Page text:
The Mayor of Boston thinks he has the right to deny business permits to a business if he doesn’t like the views of the owners of the business on gay marriage.

From The Boston Herald:

Mayor Thomas M. Menino is vowing to block Chick-fil-A from bringing its Southern-fried fast-food empire to Boston — possibly to a popular tourist spot just steps from the Freedom Trail — after the family-owned firm’s president suggested gay marriage is “inviting God’s judgment on our nation.”

“Chick-fil-A doesn’t belong in Boston. You can’t have a business in the city of Boston that discriminates against a population. We’re an open city, we’re a city that’s at the forefront of inclusion,” Menino told the Herald yesterday.

“That’s the Freedom Trail. That’s where it all started right here. And we’re not going to have a company, Chick-fil-A or whatever the hell the name is, on our Freedom Trail.”

Read the whole article.  There is no allegation that Chick-fil-A discriminates either in employment or in servicing customers on the basis of sexual orientation.  In fact, Chick-fil-A affirms that it does not discriminate, but that’s not good enough for the Mayor:

“The Chick-fil-A culture and service tradition in our restaurants is to treat every person with honor, dignity and respect — regardless of their belief, race, creed, sexual orientation or gender,” the statement [from Chick-fil-A] read. “Going forward, our intent is to leave the policy debate over same-sex marriage to the government and political arena.”

But that isn’t cutting the mustard with Menino. He said he plans to fire off a letter to the company’s Atlanta headquarters “telling them my feelings on the matter.”

“If they need licenses in the city, it will be very difficult — unless they open up their policies,” he warned.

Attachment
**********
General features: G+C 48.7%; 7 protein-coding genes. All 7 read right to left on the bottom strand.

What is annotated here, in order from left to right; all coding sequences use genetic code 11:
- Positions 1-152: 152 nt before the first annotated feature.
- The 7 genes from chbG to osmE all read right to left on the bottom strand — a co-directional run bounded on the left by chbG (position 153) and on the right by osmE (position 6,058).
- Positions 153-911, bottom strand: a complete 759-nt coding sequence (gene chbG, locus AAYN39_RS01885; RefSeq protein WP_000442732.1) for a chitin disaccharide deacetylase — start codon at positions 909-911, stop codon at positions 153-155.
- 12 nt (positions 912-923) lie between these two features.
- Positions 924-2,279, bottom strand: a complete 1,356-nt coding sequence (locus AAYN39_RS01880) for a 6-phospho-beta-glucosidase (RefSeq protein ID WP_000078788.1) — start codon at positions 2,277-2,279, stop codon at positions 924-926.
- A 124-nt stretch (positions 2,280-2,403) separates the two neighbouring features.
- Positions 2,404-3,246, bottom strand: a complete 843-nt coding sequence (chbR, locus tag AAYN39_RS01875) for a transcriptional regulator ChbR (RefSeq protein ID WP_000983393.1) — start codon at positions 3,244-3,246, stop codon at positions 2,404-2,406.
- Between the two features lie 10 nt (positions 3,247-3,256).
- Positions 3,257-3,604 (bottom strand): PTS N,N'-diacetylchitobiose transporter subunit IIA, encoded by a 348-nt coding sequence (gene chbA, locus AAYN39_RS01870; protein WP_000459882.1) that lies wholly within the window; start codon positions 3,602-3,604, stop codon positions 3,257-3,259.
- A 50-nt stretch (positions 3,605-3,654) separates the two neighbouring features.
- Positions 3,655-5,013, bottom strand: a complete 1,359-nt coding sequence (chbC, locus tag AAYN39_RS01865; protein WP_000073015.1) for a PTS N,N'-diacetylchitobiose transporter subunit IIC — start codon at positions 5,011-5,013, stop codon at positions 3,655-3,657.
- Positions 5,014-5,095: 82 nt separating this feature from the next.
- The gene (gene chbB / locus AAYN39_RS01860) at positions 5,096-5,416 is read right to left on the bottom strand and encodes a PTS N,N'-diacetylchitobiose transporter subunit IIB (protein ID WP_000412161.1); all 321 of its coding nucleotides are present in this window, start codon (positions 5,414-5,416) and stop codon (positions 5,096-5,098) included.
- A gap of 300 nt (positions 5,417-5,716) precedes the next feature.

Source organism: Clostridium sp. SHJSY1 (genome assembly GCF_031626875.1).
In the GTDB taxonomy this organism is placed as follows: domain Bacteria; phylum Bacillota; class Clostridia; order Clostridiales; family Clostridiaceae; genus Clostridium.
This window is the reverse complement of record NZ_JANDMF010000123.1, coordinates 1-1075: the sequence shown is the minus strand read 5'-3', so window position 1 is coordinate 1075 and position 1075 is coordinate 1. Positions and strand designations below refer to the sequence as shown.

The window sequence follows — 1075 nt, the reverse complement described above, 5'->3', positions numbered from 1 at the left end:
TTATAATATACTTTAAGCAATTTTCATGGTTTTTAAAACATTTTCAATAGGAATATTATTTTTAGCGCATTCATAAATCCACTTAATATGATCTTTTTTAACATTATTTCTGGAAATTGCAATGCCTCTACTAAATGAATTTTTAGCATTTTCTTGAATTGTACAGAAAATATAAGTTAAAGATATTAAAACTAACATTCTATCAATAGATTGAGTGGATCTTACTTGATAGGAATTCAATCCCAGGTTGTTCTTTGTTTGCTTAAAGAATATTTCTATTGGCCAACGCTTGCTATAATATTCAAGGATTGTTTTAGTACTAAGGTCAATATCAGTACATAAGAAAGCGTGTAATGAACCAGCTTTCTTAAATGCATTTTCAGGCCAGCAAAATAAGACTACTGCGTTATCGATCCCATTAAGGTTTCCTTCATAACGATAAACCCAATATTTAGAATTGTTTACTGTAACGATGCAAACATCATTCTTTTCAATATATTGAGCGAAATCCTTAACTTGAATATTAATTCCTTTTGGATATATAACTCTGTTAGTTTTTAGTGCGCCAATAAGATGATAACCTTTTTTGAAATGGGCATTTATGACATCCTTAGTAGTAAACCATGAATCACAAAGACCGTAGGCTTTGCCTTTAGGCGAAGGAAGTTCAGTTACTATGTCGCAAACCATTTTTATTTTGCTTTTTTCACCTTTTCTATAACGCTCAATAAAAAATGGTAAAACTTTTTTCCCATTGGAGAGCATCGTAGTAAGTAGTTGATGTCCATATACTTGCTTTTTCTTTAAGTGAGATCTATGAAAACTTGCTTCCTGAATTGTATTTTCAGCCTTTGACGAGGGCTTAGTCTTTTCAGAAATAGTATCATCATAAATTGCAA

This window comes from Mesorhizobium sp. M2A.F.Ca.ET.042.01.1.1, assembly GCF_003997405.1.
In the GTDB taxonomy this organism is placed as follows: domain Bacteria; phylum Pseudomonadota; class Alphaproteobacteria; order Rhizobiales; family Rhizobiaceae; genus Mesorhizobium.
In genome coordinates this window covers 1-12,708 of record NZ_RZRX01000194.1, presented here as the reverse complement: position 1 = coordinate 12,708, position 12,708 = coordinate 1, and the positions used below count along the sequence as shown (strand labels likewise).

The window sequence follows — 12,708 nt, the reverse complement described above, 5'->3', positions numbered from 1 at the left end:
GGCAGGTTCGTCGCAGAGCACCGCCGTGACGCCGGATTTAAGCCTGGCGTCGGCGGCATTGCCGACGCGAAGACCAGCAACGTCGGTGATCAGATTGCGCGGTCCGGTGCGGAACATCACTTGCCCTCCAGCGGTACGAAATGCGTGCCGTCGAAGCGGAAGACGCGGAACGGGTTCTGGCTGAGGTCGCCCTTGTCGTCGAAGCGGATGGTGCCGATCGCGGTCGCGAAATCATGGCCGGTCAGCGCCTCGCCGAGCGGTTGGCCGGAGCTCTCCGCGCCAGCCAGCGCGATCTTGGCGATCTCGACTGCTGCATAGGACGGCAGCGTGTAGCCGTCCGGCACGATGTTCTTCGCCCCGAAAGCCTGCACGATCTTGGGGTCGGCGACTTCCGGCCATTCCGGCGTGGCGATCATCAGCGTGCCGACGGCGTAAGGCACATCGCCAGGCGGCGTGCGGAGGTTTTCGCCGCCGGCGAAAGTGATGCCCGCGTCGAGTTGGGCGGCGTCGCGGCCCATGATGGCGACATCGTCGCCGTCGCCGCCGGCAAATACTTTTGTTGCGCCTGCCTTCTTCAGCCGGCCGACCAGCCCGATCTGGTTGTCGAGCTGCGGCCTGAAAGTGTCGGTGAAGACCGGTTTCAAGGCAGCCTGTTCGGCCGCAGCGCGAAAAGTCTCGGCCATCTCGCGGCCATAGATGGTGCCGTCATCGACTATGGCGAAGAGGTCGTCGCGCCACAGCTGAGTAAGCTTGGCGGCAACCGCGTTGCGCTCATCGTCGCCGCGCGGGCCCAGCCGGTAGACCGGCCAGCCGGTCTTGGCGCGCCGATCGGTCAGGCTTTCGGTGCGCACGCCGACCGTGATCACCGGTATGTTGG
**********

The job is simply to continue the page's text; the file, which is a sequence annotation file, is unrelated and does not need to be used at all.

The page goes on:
While a governmental entity may be able to regulate employment and business conduct as regards various groups, what gives the Mayor of Boston the right to punish a business because of what its owners think or the views they express?

There is a pernicious side to the political correctness which is being enforced on the issue of gay marriage.  The topic has been manipulated so that support for the unique status of traditional marriage in society has been equated with being “anti-gay.”

A writer at Mediaite plays the card:

Because, hey, who doesn’t love their chicken seasoned with delicious, unrepentant bigotry.

Once the issue was so formulated in the media and academia, it has become unacceptable on campuses and now in the City of Boston to express a view that traditional marriage is unique and worthy of a special status.

Regardless of your view on private boycotts of Chick-fil-A, such private boycotts are qualitatively different from a government official threatening the power of the state not because of the conduct of a company, but because of the thoughts expressed by its owners.

When we involve government as thought police we are in dangerous territory which supporters of the Mayor of Boston’s threats ignore.

If it is acceptable for the Mayor of Boston to deny business permits to a business whose owners express support for traditional marriage, would it also be acceptable for the Governors of and Mayors in the 30 states which have passed legislation or constitutional amendments rejecting gay marriage to deny business permits to companies whose owners support gay marriage?

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